... remember that?
Maybe it was a long time ago?
Perhaps you'd drunk a lot of wine?
Or you might have been doing air quotes under the table when you said "like"?
Well, someone must have said it because the Times announced TimesPeople this week.
So what, exactly, is a social network built around the New York Times--besides a colossally strange idea? Well...
It's not a social network like Facebook or MySpace — you won't have Times friends, and it won't get you Times dates.
Which is too bad, because the ability to accumulate friends and get dates is pretty much the entire driving force of most successful social networks.
But no! Instead:
Instead, you'll assemble a network of Times readers. Then you'll be able to share interesting things on NYTimes.com with others in the network.
Because, apparently, sharing via a social bookmarking site like Delicious, sharing straight links with your friends on Facebook, or doing social recommending on Digg didn't quite cut the mustard for the needs of New York Times audiences.
Look, I get it: technology is neat. It's technically a very cool idea that you can sift through a paper as dense as the Times in a social way. But is there really a need to do that?
It feels to me like a misunderstanding on how people are consuming news online: People read widely. They share links already, via e-mail, blogs, and the other sites I mentioned above (and another bakers dozen of sites I didn't mention). News is spreading virally more and more. And friends are trusted sources at a time that the media is becoming less trusted on a daily basis.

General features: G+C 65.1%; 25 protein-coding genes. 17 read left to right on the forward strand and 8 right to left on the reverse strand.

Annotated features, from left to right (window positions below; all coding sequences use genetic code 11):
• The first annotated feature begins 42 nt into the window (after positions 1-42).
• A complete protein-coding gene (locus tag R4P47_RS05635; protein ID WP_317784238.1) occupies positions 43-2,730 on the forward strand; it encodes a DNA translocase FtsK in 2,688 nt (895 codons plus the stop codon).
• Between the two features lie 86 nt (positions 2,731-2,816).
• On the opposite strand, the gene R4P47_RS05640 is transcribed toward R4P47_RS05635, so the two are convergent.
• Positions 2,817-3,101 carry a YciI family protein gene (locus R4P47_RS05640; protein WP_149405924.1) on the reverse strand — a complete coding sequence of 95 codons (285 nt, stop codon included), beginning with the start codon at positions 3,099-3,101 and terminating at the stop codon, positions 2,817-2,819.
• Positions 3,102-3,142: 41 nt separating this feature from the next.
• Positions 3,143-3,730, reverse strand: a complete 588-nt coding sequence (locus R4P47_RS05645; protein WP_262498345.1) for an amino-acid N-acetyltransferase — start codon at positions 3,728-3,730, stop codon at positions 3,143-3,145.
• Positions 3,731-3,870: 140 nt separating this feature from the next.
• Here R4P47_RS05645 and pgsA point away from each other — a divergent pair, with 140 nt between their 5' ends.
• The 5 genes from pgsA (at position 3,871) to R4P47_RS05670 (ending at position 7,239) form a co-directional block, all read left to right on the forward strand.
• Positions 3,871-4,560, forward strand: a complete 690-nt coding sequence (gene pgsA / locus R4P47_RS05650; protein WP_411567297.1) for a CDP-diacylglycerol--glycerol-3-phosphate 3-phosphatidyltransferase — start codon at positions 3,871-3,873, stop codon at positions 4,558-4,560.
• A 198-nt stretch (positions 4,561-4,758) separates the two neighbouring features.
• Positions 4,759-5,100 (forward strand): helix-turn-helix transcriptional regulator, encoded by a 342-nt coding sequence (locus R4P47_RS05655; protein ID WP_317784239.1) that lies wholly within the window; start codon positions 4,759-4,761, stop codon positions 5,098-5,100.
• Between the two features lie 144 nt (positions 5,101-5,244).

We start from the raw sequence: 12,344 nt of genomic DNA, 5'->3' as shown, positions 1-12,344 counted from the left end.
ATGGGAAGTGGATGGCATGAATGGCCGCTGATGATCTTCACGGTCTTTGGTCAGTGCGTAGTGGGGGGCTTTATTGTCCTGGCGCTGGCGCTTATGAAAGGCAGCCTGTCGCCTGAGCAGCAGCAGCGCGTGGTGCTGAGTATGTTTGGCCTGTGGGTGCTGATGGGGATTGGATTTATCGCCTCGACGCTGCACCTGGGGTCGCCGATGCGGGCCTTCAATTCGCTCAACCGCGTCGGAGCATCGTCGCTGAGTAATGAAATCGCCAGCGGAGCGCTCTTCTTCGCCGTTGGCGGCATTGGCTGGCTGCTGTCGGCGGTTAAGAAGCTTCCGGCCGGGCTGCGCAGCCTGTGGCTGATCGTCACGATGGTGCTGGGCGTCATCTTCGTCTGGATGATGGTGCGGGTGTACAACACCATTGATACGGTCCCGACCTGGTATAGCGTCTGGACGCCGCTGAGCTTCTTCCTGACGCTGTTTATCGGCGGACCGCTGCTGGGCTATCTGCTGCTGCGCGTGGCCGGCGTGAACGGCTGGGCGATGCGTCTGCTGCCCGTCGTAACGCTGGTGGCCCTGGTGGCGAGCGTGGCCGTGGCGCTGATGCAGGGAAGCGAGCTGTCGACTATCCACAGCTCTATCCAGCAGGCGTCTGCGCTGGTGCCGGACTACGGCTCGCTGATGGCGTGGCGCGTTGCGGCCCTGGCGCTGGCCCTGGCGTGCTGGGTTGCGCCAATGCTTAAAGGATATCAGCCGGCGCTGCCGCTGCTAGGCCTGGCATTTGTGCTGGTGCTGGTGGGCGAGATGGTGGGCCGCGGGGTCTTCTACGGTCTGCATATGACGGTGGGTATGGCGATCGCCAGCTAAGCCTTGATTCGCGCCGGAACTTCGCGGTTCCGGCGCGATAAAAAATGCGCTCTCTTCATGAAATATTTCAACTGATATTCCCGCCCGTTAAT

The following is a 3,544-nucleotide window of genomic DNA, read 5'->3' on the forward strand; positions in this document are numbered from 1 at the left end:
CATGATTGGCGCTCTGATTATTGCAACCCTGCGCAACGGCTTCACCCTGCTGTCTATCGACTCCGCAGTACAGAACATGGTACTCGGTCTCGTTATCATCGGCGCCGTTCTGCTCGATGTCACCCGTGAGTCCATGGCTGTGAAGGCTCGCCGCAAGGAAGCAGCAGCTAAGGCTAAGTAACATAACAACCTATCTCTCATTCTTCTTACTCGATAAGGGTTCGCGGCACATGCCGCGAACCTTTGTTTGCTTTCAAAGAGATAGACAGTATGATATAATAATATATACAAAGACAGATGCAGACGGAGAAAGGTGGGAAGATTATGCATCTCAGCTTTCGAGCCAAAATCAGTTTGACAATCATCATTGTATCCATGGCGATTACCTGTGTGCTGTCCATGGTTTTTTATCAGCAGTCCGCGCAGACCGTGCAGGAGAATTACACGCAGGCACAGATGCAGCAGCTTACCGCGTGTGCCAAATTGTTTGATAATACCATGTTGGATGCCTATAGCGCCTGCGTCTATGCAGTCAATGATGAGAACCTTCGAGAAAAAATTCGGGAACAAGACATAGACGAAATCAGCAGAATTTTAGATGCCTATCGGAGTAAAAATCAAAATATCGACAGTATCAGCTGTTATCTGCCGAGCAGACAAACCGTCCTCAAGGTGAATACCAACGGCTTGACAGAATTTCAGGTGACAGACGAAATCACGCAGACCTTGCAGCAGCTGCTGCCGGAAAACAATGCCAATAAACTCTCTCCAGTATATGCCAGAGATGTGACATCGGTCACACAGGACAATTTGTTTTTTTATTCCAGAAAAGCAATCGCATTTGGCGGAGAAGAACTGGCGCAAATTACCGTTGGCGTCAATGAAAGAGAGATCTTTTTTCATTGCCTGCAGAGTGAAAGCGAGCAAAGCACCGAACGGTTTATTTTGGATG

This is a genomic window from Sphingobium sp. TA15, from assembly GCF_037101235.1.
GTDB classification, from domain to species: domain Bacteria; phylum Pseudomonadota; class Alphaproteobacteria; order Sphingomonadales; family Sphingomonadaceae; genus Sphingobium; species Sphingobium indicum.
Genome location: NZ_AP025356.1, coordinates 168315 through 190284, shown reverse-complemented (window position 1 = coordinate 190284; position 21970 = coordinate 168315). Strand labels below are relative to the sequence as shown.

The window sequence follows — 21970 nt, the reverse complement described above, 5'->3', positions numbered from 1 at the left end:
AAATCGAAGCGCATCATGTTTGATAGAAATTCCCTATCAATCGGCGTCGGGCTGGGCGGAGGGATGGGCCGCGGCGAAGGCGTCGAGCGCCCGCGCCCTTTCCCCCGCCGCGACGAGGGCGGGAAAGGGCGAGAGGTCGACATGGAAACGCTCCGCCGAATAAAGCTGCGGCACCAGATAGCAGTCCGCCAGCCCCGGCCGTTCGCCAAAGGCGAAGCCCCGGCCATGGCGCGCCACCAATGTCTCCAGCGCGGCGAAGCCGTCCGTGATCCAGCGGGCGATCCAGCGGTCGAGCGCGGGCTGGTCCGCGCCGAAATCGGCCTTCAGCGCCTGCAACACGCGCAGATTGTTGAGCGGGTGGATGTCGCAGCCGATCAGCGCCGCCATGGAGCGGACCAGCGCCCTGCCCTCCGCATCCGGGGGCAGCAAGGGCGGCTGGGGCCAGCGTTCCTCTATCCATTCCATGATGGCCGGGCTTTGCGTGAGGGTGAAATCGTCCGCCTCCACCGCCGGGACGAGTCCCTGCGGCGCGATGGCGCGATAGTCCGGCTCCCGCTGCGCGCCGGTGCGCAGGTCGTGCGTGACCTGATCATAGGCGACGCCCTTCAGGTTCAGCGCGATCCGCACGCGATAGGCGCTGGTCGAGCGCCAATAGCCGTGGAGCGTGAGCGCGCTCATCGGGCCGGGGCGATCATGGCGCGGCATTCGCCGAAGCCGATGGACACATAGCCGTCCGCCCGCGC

But nobody reads one source--even a "paper of record," like the Times. People, especially the kind of news junkies that TimesPeople would want to attract, read dozens of news and opinion sites, increasing their touch even further with aggregator sites tossed into the mix as well.
So why then would anyone take part in social news sharing that locks you into a single site both in terms of content, but also in terms of access?
If I want to share a Times story using TimesPeople, I can only do it with other TimesPeople users. That's a pretty limited scope. But beyond that, if I have a nice network of TimesPeople users and I want to share with them a related story from another site, I'm SOL on that as well.
It's such an outmoded way of thinking--the site-as-an-island mentality of the 90s--that I've literally combed the 41-point FAQ a few times over to make sure I'm not missing something. But as best I can tell, I'm not. That's it: a lockbox for your Times links, accessible from nowhere but the Times and sharable with nobody but other people on the Times site (though they do allow a feed out to Facebook, another walled garden. Have fun with that. I'll stick with Google Reader and Delicious.